Sage has a reputation as a panacea – and for good reason. Just be sure not to consume excessive amounts.
Known since the time of the ancient Romans for its medicinal properties, sage – related to but not identical with the salvia used as a recreational drug – is a must-have herb for anyone looking to have better health. Sage is an excellent source of various vitamins and minerals, as well as phytochemicals and in particular, essential oils. Sage is a great source of antioxidant vitamins A and C, which are also essential in maintaining good eye health and boosting the immune system, respectively. Sage is especially rich in vitamin K, which is essential in transporting calcium to the bones and plays an important role in treating patients who have Alzheimer’s disease by halting neuronal damage in the brain. Also contributing to the treatment of Alzheimer’s disease sufferers are compounds which have been found to inhibit acetylcholinesterase (AChE), a chemical found in tandem with the amyloid plaques that form in the brains of Alzheimer’s patients.
While sage does contain volatile oils that inhibit tumor formation, its primary active ingredients are its essential oils, which mostly contain ketones such as thujone. These, along with chemicals such as cineol, borneol, and flavones, give sage anti-inflammatory, anti-fungal, anti-irritant, anti-allergenic, and anti-septic properties. The anti-inflammatory property of sage is especially important in regulating blood pressure, which it does in conjunction with potassium. Preventing high blood pressure is vital to reducing the risk of heart attack. Studies have also shown sage as being beneficial for women in relieving symptoms associated with menopause and in vitro studies point to sage’s ability to kill bacteria such as E. coli and prevent fungal infections.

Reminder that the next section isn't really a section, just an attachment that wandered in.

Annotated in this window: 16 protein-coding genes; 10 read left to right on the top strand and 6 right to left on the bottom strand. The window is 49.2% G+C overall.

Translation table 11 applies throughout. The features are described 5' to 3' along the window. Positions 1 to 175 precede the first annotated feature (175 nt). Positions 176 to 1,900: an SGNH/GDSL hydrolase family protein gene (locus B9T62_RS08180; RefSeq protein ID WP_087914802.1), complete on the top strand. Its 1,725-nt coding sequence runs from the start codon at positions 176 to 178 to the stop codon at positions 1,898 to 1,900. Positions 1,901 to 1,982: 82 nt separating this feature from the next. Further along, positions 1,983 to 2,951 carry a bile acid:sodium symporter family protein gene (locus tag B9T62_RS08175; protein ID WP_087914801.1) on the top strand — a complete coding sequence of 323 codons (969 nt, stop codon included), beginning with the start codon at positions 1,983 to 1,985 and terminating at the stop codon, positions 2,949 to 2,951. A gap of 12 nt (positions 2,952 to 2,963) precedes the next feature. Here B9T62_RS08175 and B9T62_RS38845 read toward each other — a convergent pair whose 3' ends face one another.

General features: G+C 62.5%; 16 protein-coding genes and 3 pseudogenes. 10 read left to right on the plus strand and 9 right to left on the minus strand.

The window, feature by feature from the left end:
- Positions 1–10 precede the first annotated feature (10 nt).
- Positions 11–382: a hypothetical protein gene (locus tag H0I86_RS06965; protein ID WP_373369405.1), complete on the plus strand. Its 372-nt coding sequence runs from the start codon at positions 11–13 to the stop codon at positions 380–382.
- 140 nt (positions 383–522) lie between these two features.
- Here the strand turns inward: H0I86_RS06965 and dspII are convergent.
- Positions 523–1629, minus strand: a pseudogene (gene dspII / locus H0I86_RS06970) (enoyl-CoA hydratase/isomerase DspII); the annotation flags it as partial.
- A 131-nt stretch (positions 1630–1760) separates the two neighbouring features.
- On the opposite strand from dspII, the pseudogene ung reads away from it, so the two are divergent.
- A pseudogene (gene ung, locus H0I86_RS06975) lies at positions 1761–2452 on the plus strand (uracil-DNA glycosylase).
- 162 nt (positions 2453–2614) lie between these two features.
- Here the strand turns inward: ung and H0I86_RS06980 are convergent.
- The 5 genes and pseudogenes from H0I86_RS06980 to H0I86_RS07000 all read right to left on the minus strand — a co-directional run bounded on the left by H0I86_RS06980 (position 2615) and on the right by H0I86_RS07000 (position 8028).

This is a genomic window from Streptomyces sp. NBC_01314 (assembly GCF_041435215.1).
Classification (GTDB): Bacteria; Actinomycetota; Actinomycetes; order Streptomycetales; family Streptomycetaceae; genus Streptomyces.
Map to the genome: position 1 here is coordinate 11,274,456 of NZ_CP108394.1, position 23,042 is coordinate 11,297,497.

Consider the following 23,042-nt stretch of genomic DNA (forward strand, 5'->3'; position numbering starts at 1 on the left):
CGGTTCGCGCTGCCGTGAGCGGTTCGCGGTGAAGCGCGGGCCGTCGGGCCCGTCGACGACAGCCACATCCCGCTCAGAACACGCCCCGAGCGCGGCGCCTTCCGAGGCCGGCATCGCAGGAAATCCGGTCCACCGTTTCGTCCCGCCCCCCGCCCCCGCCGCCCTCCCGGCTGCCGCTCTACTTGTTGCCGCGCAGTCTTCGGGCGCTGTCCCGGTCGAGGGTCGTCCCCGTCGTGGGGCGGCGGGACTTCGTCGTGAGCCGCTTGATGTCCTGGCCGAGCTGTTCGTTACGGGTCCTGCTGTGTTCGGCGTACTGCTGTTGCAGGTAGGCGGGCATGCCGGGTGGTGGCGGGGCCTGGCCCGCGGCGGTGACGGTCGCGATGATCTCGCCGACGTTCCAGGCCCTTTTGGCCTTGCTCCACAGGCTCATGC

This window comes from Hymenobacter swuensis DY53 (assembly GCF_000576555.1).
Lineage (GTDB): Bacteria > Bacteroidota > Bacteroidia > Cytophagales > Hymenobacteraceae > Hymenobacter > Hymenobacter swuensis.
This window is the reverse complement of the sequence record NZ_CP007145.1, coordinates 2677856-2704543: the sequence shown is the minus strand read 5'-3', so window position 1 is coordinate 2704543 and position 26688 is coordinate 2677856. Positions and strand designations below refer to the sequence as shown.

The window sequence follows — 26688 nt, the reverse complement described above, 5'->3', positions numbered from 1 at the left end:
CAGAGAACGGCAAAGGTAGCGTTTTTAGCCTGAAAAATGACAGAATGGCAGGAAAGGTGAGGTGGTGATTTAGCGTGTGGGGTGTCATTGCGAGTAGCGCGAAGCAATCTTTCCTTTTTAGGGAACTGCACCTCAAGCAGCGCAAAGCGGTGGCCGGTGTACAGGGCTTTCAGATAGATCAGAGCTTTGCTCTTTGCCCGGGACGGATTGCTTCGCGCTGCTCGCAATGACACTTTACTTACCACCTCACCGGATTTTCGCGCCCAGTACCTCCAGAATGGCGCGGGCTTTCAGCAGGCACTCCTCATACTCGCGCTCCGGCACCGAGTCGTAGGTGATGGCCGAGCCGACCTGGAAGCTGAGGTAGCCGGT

Sage is, however, not without any risks. Commonly taken as a tea to treat the common cold and other respiratory illnesses, drinking too much sage tea could result in dry mouth. Furthermore, sage has a significant amount of thujone, which is poisonous in high amounts, potentially leading to seizure and damage to the liver and/or kidneys. Like cumin, sage may also lower blood sugar, and so may not be safe for people who are also taking medication for diabetes. For most people, sage is an excellent herb for improving health, but for people with diabetes, epilepsy, liver, and/or kidney problems, consult a doctor to decide on how much sage – if any – would be safe.
Possible short-term side effects
- decreased blood sugar levels
- dry mouth
Possible long-term side effects
- with very large amounts:
- liver damage
- kidney damage
Ingredients to be aware of
- helps to treat alzheimer’s disease
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Written by Jeff Volling | 05-19-2016
Written by Jeff Volling
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